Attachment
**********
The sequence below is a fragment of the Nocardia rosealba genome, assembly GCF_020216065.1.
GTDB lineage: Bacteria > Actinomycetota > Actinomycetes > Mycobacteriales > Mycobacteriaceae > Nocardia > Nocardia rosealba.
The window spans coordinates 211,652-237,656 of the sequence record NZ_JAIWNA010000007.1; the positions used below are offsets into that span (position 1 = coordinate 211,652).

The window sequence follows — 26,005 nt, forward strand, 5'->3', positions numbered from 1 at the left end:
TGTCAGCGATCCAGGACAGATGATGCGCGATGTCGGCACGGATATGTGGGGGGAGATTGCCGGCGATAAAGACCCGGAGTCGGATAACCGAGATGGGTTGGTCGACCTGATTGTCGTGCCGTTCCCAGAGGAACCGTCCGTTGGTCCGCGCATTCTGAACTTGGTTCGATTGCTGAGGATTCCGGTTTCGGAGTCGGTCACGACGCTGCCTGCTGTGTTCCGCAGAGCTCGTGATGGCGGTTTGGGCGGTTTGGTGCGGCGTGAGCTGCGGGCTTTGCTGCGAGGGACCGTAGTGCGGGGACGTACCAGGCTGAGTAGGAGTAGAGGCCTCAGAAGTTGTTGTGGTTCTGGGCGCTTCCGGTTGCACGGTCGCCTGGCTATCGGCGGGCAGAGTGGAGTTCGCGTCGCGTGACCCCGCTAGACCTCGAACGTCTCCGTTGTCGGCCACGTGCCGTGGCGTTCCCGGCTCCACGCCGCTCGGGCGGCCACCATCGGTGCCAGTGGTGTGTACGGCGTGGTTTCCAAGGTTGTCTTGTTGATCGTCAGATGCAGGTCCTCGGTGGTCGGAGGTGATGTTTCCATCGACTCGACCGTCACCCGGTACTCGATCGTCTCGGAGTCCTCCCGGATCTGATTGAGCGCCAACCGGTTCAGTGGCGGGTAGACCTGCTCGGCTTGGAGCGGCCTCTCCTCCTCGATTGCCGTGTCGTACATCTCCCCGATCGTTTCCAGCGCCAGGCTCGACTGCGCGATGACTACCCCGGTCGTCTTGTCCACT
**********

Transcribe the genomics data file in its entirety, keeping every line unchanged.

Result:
The sequence below is a fragment of the Nocardia rosealba genome, assembly GCF_020216065.1.
GTDB lineage: Bacteria > Actinomycetota > Actinomycetes > Mycobacteriales > Mycobacteriaceae > Nocardia > Nocardia rosealba.
The window spans coordinates 211,652-237,656 of the sequence record NZ_JAIWNA010000007.1; the positions used below are offsets into that span (position 1 = coordinate 211,652).

The window sequence follows — 26,005 nt, forward strand, 5'->3', positions numbered from 1 at the left end:
TGTCAGCGATCCAGGACAGATGATGCGCGATGTCGGCACGGATATGTGGGGGGAGATTGCCGGCGATAAAGACCCGGAGTCGGATAACCGAGATGGGTTGGTCGACCTGATTGTCGTGCCGTTCCCAGAGGAACCGTCCGTTGGTCCGCGCATTCTGAACTTGGTTCGATTGCTGAGGATTCCGGTTTCGGAGTCGGTCACGACGCTGCCTGCTGTGTTCCGCAGAGCTCGTGATGGCGGTTTGGGCGGTTTGGTGCGGCGTGAGCTGCGGGCTTTGCTGCGAGGGACCGTAGTGCGGGGACGTACCAGGCTGAGTAGGAGTAGAGGCCTCAGAAGTTGTTGTGGTTCTGGGCGCTTCCGGTTGCACGGTCGCCTGGCTATCGGCGGGCAGAGTGGAGTTCGCGTCGCGTGACCCCGCTAGACCTCGAACGTCTCCGTTGTCGGCCACGTGCCGTGGCGTTCCCGGCTCCACGCCGCTCGGGCGGCCACCATCGGTGCCAGTGGTGTGTACGGCGTGGTTTCCAAGGTTGTCTTGTTGATCGTCAGATGCAGGTCCTCGGTGGTCGGAGGTGATGTTTCCATCGACTCGACCGTCACCCGGTACTCGATCGTCTCGGAGTCCTCCCGGATCTGATTGAGCGCCAACCGGTTCAGTGGCGGGTAGACCTGCTCGGCTTGGAGCGGCCTCTCCTCCTCGATTGCCGTGTCGTACATCTCCCCGATCGTTTCCAGCGCCAGGCTCGACTGCGCGATGACTACCCCGGTCGTCTTGTCCACT